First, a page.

I know, it brings in a lot of money even though attendance keeps dropping. It’s a spectacle, yes, though so was throwing Christians to the lions. It takes some skill to drive 200 mph in a pack. Skill does not equate to sport.
The recent series of fiascos at the Daytona 500 just confirms what we all know from watching South Park’s 2010 send-up of NASCAR (wherein Cartman gets Vagisil to sponsor his car after he ingests a tube to make him stupid).
The race was first postponed because of rain, which the media made much of (“first time in 54 years the race has been postponed!”). They also made a continual big deal over Danica Patrick, who’s pretty but not a very good driver. Where are the black drivers, by the way?
Anyway, after a restart, one Juan Pablo Montoya crashed into a track dryer that spilled 200 gallons of jet fuel and caused a massive fire and a two-hour cleanup. Then more crashes, 12 caution flags, and more left-turning in cars that all look the same and use old technology to keep speeds down.
What it’s really about is pack racing, meaning large numbers of cars running full out and very close:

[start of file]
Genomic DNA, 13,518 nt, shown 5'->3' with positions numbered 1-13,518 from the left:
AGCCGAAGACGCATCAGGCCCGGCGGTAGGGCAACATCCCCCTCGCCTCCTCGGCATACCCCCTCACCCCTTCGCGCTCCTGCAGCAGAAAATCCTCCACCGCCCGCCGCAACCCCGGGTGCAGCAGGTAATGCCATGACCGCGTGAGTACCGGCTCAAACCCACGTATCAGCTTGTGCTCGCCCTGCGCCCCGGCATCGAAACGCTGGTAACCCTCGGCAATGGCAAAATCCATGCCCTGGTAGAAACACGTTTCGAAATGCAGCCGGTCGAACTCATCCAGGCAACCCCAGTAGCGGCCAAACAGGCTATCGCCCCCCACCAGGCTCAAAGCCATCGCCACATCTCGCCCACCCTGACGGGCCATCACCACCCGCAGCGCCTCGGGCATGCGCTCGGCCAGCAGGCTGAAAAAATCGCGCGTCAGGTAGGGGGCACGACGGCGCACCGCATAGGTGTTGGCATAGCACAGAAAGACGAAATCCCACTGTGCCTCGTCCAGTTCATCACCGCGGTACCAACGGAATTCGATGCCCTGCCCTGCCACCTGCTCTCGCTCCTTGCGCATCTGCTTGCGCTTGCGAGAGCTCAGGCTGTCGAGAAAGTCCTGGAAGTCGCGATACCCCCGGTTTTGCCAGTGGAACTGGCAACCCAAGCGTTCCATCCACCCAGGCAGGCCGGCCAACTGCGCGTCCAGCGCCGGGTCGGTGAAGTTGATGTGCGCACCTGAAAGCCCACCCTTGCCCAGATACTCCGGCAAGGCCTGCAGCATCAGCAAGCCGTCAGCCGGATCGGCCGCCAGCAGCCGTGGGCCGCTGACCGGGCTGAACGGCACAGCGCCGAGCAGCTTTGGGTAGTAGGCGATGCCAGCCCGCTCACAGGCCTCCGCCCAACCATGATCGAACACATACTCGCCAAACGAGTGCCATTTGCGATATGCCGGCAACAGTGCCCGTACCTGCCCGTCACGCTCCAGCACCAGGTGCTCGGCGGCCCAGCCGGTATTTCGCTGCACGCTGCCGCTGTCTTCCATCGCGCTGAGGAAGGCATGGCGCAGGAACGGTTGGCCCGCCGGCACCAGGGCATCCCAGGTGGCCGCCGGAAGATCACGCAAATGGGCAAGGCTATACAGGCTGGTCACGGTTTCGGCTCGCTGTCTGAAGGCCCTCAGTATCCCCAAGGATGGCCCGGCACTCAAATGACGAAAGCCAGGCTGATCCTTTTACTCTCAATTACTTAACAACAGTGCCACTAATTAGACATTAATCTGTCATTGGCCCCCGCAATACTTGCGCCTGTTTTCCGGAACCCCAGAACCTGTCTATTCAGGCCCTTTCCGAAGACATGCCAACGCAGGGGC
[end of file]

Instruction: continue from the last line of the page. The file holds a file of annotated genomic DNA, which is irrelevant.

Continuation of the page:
Once everyone got the jitters out of their systems the race settled down and the fan were treated to a return of the pack racing of old. No more 2 car dances going on all over the track, this is what the fans came to see. An old school pack race, with 43 cars all trying to out manouver each other, chasing the glory and even a mid race bonus of $200000.
In other words, they want to see them crash—which they do, frequently. NASCAR races are cleaned-up, sanctioned demolition derbies.
A guy named Matt Kenseth won, but so what? The final big story was Brad Keselowski, who, while the race was halted, tweeted pictures of the fire and texted back and forth with some of the 130,000 additional followers he had accumulated by virtue of his stunt.
NASCAR didn’t penalize Brad, as he was not actually driving at the time. Of course they didn’t. This opens up a whole new audience segment, and we would not be surprised to see drivers actually texting and driving, inches apart, at 200 mph. It’s the next logical step.
Are you a NASCAR fan? Please tell us why.